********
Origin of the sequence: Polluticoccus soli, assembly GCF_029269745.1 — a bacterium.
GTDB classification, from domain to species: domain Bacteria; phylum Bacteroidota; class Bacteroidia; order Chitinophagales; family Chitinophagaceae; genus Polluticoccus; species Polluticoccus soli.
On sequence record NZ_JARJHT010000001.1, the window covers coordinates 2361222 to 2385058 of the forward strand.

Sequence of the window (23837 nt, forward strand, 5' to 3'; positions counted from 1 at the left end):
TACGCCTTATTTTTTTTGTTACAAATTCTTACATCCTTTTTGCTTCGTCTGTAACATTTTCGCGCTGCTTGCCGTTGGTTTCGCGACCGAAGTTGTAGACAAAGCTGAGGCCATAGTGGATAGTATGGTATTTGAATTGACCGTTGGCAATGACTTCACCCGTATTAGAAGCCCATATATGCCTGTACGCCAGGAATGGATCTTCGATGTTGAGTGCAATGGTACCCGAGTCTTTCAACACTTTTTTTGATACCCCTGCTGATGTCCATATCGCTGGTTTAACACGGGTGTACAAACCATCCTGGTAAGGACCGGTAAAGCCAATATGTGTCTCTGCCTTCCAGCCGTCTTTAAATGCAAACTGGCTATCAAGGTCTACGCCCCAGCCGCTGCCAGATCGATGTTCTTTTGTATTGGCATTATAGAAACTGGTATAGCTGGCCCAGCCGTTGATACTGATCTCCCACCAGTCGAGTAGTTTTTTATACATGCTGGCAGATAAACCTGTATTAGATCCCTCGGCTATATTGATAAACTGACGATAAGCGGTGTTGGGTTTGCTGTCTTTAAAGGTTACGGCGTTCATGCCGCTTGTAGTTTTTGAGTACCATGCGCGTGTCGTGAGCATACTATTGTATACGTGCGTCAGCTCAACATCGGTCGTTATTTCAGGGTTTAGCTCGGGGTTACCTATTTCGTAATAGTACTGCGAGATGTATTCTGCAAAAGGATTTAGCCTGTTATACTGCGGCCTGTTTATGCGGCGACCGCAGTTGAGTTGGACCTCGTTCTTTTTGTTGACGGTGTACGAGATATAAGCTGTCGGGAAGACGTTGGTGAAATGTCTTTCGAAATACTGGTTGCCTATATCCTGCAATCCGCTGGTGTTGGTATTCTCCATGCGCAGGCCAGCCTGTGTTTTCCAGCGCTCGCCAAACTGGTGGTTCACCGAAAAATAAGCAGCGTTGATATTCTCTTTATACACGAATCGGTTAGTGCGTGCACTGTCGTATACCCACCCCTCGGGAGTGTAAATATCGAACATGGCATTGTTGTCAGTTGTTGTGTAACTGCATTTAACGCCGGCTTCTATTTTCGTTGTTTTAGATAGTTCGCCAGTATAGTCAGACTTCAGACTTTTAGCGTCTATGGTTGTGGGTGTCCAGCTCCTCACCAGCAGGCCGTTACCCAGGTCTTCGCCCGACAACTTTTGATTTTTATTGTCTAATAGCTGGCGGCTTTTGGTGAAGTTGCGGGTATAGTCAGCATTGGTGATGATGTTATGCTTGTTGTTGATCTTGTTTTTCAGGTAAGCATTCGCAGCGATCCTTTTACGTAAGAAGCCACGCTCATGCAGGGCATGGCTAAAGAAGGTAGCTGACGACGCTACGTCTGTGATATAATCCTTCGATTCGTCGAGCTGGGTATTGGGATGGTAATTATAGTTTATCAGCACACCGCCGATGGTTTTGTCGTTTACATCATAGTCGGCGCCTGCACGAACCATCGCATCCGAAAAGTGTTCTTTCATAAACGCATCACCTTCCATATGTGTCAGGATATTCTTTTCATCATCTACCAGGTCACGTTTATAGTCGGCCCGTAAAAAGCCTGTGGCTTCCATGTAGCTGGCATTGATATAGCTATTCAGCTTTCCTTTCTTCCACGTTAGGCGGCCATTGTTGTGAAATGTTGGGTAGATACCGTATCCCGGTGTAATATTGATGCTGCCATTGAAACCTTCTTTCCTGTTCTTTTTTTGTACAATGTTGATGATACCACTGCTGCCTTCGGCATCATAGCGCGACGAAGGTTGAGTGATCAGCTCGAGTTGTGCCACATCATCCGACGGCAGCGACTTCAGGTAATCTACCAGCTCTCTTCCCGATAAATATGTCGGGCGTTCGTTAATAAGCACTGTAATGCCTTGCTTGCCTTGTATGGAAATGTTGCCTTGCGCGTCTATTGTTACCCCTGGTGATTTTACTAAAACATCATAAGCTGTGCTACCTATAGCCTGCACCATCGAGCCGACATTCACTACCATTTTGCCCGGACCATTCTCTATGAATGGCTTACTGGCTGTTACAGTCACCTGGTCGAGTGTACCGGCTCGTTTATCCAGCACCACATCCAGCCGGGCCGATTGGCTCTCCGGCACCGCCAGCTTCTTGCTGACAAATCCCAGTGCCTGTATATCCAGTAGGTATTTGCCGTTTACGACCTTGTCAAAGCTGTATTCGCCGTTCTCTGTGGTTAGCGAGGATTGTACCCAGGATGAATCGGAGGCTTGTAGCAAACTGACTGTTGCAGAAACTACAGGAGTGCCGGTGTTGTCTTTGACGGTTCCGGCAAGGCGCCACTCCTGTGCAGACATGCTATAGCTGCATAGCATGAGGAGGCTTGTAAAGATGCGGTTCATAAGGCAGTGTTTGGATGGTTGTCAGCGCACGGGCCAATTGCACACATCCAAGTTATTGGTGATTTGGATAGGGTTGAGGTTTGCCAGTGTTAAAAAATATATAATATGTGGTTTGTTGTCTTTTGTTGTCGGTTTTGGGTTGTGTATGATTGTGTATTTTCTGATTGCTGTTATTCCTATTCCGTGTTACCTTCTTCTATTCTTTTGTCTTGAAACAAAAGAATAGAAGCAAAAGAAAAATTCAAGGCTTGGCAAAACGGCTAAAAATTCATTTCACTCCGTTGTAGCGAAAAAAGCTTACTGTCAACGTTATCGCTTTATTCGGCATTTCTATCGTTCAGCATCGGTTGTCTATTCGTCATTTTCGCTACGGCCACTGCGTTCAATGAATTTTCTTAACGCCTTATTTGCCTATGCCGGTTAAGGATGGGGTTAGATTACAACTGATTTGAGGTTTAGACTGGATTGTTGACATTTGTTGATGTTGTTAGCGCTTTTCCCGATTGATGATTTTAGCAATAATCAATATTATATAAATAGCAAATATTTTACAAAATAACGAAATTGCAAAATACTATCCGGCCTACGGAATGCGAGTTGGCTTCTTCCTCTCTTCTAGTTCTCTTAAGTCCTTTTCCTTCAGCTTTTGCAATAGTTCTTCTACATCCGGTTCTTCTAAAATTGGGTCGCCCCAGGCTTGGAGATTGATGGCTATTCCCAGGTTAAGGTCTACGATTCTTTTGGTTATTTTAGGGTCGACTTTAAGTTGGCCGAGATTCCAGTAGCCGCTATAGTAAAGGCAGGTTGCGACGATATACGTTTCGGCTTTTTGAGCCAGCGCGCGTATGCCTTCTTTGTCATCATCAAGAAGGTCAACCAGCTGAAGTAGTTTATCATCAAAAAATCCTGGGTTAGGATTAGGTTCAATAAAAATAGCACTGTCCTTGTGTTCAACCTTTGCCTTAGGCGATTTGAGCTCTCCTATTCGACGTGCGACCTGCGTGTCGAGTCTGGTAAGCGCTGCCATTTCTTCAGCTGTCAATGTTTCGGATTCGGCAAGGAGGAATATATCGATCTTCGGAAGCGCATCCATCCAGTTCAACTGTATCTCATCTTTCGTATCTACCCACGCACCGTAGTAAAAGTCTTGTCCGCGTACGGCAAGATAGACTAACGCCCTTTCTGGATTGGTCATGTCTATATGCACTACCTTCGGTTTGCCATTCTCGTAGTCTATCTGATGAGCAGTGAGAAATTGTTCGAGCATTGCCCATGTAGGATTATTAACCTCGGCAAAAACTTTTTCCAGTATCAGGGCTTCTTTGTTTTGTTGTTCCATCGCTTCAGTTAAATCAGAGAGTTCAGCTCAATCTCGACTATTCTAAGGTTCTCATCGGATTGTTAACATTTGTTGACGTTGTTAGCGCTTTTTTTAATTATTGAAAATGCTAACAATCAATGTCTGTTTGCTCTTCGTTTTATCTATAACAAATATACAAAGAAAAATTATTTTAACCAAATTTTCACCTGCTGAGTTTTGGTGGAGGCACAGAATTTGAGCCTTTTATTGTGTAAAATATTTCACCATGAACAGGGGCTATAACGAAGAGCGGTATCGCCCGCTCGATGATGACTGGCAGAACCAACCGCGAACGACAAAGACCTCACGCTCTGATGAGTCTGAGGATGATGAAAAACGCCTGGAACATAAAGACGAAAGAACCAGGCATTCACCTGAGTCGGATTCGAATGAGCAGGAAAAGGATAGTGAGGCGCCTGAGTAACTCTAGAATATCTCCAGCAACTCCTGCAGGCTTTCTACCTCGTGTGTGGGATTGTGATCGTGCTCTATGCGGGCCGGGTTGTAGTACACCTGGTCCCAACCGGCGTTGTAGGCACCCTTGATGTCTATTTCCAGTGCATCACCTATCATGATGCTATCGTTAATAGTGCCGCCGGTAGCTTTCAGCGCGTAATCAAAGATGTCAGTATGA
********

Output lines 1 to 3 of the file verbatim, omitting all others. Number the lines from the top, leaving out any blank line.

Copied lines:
Origin of the sequence: Polluticoccus soli, assembly GCF_029269745.1 — a bacterium.
GTDB classification, from domain to species: domain Bacteria; phylum Bacteroidota; class Bacteroidia; order Chitinophagales; family Chitinophagaceae; genus Polluticoccus; species Polluticoccus soli.
On sequence record NZ_JARJHT010000001.1, the window covers coordinates 2361222 to 2385058 of the forward strand.